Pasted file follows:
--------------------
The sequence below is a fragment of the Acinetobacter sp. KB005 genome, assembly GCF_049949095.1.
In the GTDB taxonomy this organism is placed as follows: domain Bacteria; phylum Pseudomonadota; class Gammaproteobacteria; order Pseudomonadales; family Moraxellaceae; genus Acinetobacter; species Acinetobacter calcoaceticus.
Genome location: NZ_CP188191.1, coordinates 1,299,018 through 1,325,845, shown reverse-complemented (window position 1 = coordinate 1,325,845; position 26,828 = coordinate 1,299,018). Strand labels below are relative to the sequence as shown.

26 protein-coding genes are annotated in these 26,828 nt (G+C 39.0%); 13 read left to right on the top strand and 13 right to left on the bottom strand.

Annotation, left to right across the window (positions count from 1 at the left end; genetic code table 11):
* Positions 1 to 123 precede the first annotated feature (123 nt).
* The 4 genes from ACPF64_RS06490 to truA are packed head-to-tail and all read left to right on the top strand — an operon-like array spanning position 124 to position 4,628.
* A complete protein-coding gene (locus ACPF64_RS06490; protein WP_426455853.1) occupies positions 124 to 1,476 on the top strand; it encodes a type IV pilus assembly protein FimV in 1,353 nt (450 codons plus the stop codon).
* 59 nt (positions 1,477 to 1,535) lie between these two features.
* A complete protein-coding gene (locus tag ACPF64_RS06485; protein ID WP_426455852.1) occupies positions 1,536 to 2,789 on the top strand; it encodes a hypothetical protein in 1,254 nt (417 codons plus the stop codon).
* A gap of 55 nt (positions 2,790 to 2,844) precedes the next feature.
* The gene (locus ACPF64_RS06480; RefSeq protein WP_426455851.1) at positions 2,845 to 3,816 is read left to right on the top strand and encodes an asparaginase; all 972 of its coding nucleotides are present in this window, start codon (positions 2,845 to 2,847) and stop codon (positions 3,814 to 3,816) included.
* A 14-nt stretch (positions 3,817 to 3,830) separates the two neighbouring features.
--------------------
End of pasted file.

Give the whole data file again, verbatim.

The sequence below is a fragment of the Acinetobacter sp. KB005 genome, assembly GCF_049949095.1.
In the GTDB taxonomy this organism is placed as follows: domain Bacteria; phylum Pseudomonadota; class Gammaproteobacteria; order Pseudomonadales; family Moraxellaceae; genus Acinetobacter; species Acinetobacter calcoaceticus.
Genome location: NZ_CP188191.1, coordinates 1,299,018 through 1,325,845, shown reverse-complemented (window position 1 = coordinate 1,325,845; position 26,828 = coordinate 1,299,018). Strand labels below are relative to the sequence as shown.

26 protein-coding genes are annotated in these 26,828 nt (G+C 39.0%); 13 read left to right on the top strand and 13 right to left on the bottom strand.

Annotation, left to right across the window (positions count from 1 at the left end; genetic code table 11):
* Positions 1 to 123 precede the first annotated feature (123 nt).
* The 4 genes from ACPF64_RS06490 to truA are packed head-to-tail and all read left to right on the top strand — an operon-like array spanning position 124 to position 4,628.
* A complete protein-coding gene (locus ACPF64_RS06490; protein WP_426455853.1) occupies positions 124 to 1,476 on the top strand; it encodes a type IV pilus assembly protein FimV in 1,353 nt (450 codons plus the stop codon).
* 59 nt (positions 1,477 to 1,535) lie between these two features.
* A complete protein-coding gene (locus tag ACPF64_RS06485; protein ID WP_426455852.1) occupies positions 1,536 to 2,789 on the top strand; it encodes a hypothetical protein in 1,254 nt (417 codons plus the stop codon).
* A gap of 55 nt (positions 2,790 to 2,844) precedes the next feature.
* The gene (locus ACPF64_RS06480; RefSeq protein WP_426455851.1) at positions 2,845 to 3,816 is read left to right on the top strand and encodes an asparaginase; all 972 of its coding nucleotides are present in this window, start codon (positions 2,845 to 2,847) and stop codon (positions 3,814 to 3,816) included.
* A 14-nt stretch (positions 3,817 to 3,830) separates the two neighbouring features.